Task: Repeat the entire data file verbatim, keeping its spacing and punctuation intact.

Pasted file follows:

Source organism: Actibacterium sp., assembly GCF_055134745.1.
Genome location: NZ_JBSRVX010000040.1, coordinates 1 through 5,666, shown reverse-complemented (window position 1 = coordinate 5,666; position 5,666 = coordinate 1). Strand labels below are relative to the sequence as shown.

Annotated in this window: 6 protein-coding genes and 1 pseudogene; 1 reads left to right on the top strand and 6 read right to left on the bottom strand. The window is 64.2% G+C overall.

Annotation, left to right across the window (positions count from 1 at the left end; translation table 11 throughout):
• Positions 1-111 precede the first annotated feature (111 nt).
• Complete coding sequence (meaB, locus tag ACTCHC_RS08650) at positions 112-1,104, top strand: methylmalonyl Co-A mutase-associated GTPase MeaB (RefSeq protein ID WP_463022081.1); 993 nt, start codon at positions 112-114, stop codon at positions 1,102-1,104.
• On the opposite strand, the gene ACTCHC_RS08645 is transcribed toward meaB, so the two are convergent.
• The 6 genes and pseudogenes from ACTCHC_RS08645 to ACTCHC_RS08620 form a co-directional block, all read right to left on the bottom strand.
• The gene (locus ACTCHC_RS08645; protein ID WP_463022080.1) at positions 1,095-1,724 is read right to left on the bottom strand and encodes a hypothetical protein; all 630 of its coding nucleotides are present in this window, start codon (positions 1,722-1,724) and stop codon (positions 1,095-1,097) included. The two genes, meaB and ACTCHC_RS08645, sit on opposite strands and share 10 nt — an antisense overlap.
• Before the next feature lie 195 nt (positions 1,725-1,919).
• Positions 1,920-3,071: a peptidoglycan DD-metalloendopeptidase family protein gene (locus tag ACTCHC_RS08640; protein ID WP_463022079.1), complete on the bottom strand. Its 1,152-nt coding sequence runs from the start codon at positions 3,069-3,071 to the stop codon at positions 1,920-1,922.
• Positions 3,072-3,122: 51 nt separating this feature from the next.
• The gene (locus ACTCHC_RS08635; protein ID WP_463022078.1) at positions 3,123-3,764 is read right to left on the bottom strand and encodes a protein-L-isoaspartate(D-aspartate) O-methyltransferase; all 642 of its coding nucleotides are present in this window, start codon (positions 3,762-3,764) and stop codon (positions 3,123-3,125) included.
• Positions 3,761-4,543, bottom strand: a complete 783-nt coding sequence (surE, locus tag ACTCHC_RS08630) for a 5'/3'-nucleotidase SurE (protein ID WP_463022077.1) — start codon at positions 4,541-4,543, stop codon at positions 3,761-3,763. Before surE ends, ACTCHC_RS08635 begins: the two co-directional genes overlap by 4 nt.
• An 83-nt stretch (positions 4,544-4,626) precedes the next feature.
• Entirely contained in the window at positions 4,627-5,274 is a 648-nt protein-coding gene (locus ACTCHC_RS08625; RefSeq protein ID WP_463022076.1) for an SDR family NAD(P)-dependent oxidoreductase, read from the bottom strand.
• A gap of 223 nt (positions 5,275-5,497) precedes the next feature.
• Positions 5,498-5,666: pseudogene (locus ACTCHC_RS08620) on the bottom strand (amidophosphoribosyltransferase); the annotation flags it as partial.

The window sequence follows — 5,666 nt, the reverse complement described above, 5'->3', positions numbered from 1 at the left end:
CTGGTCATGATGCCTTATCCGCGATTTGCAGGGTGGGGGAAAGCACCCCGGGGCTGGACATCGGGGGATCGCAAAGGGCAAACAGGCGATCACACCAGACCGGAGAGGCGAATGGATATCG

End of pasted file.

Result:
Source organism: Actibacterium sp., assembly GCF_055134745.1.
Genome location: NZ_JBSRVX010000040.1, coordinates 1 through 5,666, shown reverse-complemented (window position 1 = coordinate 5,666; position 5,666 = coordinate 1). Strand labels below are relative to the sequence as shown.

Annotated in this window: 6 protein-coding genes and 1 pseudogene; 1 reads left to right on the top strand and 6 read right to left on the bottom strand. The window is 64.2% G+C overall.

Annotation, left to right across the window (positions count from 1 at the left end; translation table 11 throughout):
• Positions 1-111 precede the first annotated feature (111 nt).
• Complete coding sequence (meaB, locus tag ACTCHC_RS08650) at positions 112-1,104, top strand: methylmalonyl Co-A mutase-associated GTPase MeaB (RefSeq protein ID WP_463022081.1); 993 nt, start codon at positions 112-114, stop codon at positions 1,102-1,104.
• On the opposite strand, the gene ACTCHC_RS08645 is transcribed toward meaB, so the two are convergent.
• The 6 genes and pseudogenes from ACTCHC_RS08645 to ACTCHC_RS08620 form a co-directional block, all read right to left on the bottom strand.
• The gene (locus ACTCHC_RS08645; protein ID WP_463022080.1) at positions 1,095-1,724 is read right to left on the bottom strand and encodes a hypothetical protein; all 630 of its coding nucleotides are present in this window, start codon (positions 1,722-1,724) and stop codon (positions 1,095-1,097) included. The two genes, meaB and ACTCHC_RS08645, sit on opposite strands and share 10 nt — an antisense overlap.
• Before the next feature lie 195 nt (positions 1,725-1,919).
• Positions 1,920-3,071: a peptidoglycan DD-metalloendopeptidase family protein gene (locus tag ACTCHC_RS08640; protein ID WP_463022079.1), complete on the bottom strand. Its 1,152-nt coding sequence runs from the start codon at positions 3,069-3,071 to the stop codon at positions 1,920-1,922.
• Positions 3,072-3,122: 51 nt separating this feature from the next.
• The gene (locus ACTCHC_RS08635; protein ID WP_463022078.1) at positions 3,123-3,764 is read right to left on the bottom strand and encodes a protein-L-isoaspartate(D-aspartate) O-methyltransferase; all 642 of its coding nucleotides are present in this window, start codon (positions 3,762-3,764) and stop codon (positions 3,123-3,125) included.
• Positions 3,761-4,543, bottom strand: a complete 783-nt coding sequence (surE, locus tag ACTCHC_RS08630) for a 5'/3'-nucleotidase SurE (protein ID WP_463022077.1) — start codon at positions 4,541-4,543, stop codon at positions 3,761-3,763. Before surE ends, ACTCHC_RS08635 begins: the two co-directional genes overlap by 4 nt.
• An 83-nt stretch (positions 4,544-4,626) precedes the next feature.
• Entirely contained in the window at positions 4,627-5,274 is a 648-nt protein-coding gene (locus ACTCHC_RS08625; RefSeq protein ID WP_463022076.1) for an SDR family NAD(P)-dependent oxidoreductase, read from the bottom strand.
• A gap of 223 nt (positions 5,275-5,497) precedes the next feature.
• Positions 5,498-5,666: pseudogene (locus ACTCHC_RS08620) on the bottom strand (amidophosphoribosyltransferase); the annotation flags it as partial.

The window sequence follows — 5,666 nt, the reverse complement described above, 5'->3', positions numbered from 1 at the left end:
CTGGTCATGATGCCTTATCCGCGATTTGCAGGGTGGGGGAAAGCACCCCGGGGCTGGACATCGGGGGATCGCAAAGGGCAAACAGGCGATCACACCAGACCGGAGAGGCGAATGGATATCG